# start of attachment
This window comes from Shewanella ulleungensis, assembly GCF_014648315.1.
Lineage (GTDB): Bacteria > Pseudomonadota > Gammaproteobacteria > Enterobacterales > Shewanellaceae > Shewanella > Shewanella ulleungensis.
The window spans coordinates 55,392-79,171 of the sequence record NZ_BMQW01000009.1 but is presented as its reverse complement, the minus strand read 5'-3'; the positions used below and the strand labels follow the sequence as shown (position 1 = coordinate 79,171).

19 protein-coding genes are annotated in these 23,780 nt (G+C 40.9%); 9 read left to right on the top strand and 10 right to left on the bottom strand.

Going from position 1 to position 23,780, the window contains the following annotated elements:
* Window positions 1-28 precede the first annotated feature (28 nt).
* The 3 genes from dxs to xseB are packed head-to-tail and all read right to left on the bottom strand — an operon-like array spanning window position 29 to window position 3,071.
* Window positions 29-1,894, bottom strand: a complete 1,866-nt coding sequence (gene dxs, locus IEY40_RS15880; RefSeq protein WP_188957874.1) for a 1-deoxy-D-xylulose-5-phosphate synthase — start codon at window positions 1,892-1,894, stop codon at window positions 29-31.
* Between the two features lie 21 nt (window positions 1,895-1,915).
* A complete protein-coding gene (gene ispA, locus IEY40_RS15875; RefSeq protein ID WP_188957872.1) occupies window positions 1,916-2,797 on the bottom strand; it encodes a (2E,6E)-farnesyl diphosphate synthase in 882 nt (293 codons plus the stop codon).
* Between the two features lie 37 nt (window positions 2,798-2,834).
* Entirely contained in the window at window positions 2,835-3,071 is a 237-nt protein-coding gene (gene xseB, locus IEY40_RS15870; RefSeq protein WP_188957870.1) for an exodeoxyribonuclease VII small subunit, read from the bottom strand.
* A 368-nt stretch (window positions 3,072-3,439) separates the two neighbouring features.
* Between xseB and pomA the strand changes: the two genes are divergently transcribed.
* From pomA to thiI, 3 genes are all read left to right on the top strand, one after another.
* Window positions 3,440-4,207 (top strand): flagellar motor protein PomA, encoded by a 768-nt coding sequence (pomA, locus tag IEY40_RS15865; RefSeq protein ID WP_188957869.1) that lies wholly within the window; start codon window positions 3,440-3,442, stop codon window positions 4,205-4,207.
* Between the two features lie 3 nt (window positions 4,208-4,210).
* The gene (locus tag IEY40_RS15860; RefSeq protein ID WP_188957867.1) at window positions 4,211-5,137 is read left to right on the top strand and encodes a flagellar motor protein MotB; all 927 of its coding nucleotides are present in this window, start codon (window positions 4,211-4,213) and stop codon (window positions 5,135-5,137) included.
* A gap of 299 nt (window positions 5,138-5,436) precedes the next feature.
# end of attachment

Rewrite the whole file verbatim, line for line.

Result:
This window comes from Shewanella ulleungensis, assembly GCF_014648315.1.
Lineage (GTDB): Bacteria > Pseudomonadota > Gammaproteobacteria > Enterobacterales > Shewanellaceae > Shewanella > Shewanella ulleungensis.
The window spans coordinates 55,392-79,171 of the sequence record NZ_BMQW01000009.1 but is presented as its reverse complement, the minus strand read 5'-3'; the positions used below and the strand labels follow the sequence as shown (position 1 = coordinate 79,171).

19 protein-coding genes are annotated in these 23,780 nt (G+C 40.9%); 9 read left to right on the top strand and 10 right to left on the bottom strand.

Going from position 1 to position 23,780, the window contains the following annotated elements:
* Window positions 1-28 precede the first annotated feature (28 nt).
* The 3 genes from dxs to xseB are packed head-to-tail and all read right to left on the bottom strand — an operon-like array spanning window position 29 to window position 3,071.
* Window positions 29-1,894, bottom strand: a complete 1,866-nt coding sequence (gene dxs, locus IEY40_RS15880; RefSeq protein WP_188957874.1) for a 1-deoxy-D-xylulose-5-phosphate synthase — start codon at window positions 1,892-1,894, stop codon at window positions 29-31.
* Between the two features lie 21 nt (window positions 1,895-1,915).
* A complete protein-coding gene (gene ispA, locus IEY40_RS15875; RefSeq protein ID WP_188957872.1) occupies window positions 1,916-2,797 on the bottom strand; it encodes a (2E,6E)-farnesyl diphosphate synthase in 882 nt (293 codons plus the stop codon).
* Between the two features lie 37 nt (window positions 2,798-2,834).
* Entirely contained in the window at window positions 2,835-3,071 is a 237-nt protein-coding gene (gene xseB, locus IEY40_RS15870; RefSeq protein WP_188957870.1) for an exodeoxyribonuclease VII small subunit, read from the bottom strand.
* A 368-nt stretch (window positions 3,072-3,439) separates the two neighbouring features.
* Between xseB and pomA the strand changes: the two genes are divergently transcribed.
* From pomA to thiI, 3 genes are all read left to right on the top strand, one after another.
* Window positions 3,440-4,207 (top strand): flagellar motor protein PomA, encoded by a 768-nt coding sequence (pomA, locus tag IEY40_RS15865; RefSeq protein ID WP_188957869.1) that lies wholly within the window; start codon window positions 3,440-3,442, stop codon window positions 4,205-4,207.
* Between the two features lie 3 nt (window positions 4,208-4,210).
* The gene (locus tag IEY40_RS15860; RefSeq protein ID WP_188957867.1) at window positions 4,211-5,137 is read left to right on the top strand and encodes a flagellar motor protein MotB; all 927 of its coding nucleotides are present in this window, start codon (window positions 4,211-4,213) and stop codon (window positions 5,135-5,137) included.
* A gap of 299 nt (window positions 5,138-5,436) precedes the next feature.